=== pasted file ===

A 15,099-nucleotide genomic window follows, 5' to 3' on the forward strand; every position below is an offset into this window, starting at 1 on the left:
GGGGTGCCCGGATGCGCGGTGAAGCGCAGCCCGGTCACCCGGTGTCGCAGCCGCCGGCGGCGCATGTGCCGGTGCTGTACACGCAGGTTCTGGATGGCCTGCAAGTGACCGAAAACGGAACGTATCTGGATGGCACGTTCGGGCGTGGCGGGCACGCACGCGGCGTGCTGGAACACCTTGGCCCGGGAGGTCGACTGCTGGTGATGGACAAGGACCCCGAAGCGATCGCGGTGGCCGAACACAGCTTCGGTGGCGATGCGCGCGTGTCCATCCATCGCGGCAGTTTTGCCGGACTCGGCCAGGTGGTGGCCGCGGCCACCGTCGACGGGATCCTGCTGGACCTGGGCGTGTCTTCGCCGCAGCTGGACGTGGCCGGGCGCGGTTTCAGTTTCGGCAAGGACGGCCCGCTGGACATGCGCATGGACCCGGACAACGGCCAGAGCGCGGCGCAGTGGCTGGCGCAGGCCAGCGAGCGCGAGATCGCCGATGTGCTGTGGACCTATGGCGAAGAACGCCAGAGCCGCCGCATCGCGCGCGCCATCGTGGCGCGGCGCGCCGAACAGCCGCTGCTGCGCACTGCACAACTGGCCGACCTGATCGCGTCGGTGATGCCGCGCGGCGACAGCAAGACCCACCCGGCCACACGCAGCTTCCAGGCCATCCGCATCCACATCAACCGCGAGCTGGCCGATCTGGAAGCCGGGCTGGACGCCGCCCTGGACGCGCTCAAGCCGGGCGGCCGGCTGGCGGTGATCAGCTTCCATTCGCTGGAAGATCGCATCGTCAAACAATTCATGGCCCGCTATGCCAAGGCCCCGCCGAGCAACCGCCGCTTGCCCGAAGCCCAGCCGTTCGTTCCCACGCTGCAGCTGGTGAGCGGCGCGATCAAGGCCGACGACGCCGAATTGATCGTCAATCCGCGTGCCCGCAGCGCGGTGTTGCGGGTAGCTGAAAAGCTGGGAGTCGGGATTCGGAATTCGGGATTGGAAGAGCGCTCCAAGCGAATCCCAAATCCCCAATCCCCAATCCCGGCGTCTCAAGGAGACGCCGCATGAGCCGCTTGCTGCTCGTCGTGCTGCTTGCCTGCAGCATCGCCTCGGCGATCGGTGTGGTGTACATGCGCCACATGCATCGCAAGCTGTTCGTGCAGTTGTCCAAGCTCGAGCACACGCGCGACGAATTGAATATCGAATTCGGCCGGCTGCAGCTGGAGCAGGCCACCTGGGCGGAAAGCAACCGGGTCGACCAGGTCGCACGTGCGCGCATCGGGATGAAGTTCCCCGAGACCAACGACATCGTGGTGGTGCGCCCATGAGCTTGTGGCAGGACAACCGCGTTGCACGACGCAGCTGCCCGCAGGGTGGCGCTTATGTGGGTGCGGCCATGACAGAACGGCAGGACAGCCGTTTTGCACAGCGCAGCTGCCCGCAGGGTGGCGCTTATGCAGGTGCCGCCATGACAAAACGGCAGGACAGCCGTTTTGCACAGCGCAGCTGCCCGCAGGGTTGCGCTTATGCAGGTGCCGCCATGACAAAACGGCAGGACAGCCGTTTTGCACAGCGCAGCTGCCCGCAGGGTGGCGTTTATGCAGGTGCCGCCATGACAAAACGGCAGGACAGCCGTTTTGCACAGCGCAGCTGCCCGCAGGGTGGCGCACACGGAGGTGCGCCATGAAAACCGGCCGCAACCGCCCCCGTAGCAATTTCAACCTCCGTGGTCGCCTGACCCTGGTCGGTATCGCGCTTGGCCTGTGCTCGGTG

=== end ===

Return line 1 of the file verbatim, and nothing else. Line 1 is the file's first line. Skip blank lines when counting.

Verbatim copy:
A 15,099-nucleotide genomic window follows, 5' to 3' on the forward strand; every position below is an offset into this window, starting at 1 on the left: